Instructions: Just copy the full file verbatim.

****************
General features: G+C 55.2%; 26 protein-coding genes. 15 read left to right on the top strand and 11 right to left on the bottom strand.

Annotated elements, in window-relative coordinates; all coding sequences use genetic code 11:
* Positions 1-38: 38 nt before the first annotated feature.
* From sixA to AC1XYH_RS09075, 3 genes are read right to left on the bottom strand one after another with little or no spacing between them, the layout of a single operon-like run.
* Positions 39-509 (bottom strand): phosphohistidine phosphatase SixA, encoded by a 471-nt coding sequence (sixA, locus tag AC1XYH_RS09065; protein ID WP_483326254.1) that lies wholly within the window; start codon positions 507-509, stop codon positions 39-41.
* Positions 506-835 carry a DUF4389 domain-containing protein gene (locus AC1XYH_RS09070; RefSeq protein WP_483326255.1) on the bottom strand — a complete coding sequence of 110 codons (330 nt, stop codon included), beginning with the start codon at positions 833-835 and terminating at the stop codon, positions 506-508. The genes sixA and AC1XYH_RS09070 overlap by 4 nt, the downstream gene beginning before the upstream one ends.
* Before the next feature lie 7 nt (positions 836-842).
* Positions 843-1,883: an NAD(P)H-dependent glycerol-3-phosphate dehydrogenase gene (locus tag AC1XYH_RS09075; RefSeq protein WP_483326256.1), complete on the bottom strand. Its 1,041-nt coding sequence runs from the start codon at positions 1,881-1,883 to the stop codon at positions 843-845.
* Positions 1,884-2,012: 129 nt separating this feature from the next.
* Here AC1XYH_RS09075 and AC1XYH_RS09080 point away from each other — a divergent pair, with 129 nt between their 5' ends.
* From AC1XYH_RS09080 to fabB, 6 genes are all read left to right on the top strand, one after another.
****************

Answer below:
General features: G+C 55.2%; 26 protein-coding genes. 15 read left to right on the top strand and 11 right to left on the bottom strand.

Annotated elements, in window-relative coordinates; all coding sequences use genetic code 11:
* Positions 1-38: 38 nt before the first annotated feature.
* From sixA to AC1XYH_RS09075, 3 genes are read right to left on the bottom strand one after another with little or no spacing between them, the layout of a single operon-like run.
* Positions 39-509 (bottom strand): phosphohistidine phosphatase SixA, encoded by a 471-nt coding sequence (sixA, locus tag AC1XYH_RS09065; protein ID WP_483326254.1) that lies wholly within the window; start codon positions 507-509, stop codon positions 39-41.
* Positions 506-835 carry a DUF4389 domain-containing protein gene (locus AC1XYH_RS09070; RefSeq protein WP_483326255.1) on the bottom strand — a complete coding sequence of 110 codons (330 nt, stop codon included), beginning with the start codon at positions 833-835 and terminating at the stop codon, positions 506-508. The genes sixA and AC1XYH_RS09070 overlap by 4 nt, the downstream gene beginning before the upstream one ends.
* Before the next feature lie 7 nt (positions 836-842).
* Positions 843-1,883: an NAD(P)H-dependent glycerol-3-phosphate dehydrogenase gene (locus tag AC1XYH_RS09075; RefSeq protein WP_483326256.1), complete on the bottom strand. Its 1,041-nt coding sequence runs from the start codon at positions 1,881-1,883 to the stop codon at positions 843-845.
* Positions 1,884-2,012: 129 nt separating this feature from the next.
* Here AC1XYH_RS09075 and AC1XYH_RS09080 point away from each other — a divergent pair, with 129 nt between their 5' ends.
* From AC1XYH_RS09080 to fabB, 6 genes are all read left to right on the top strand, one after another.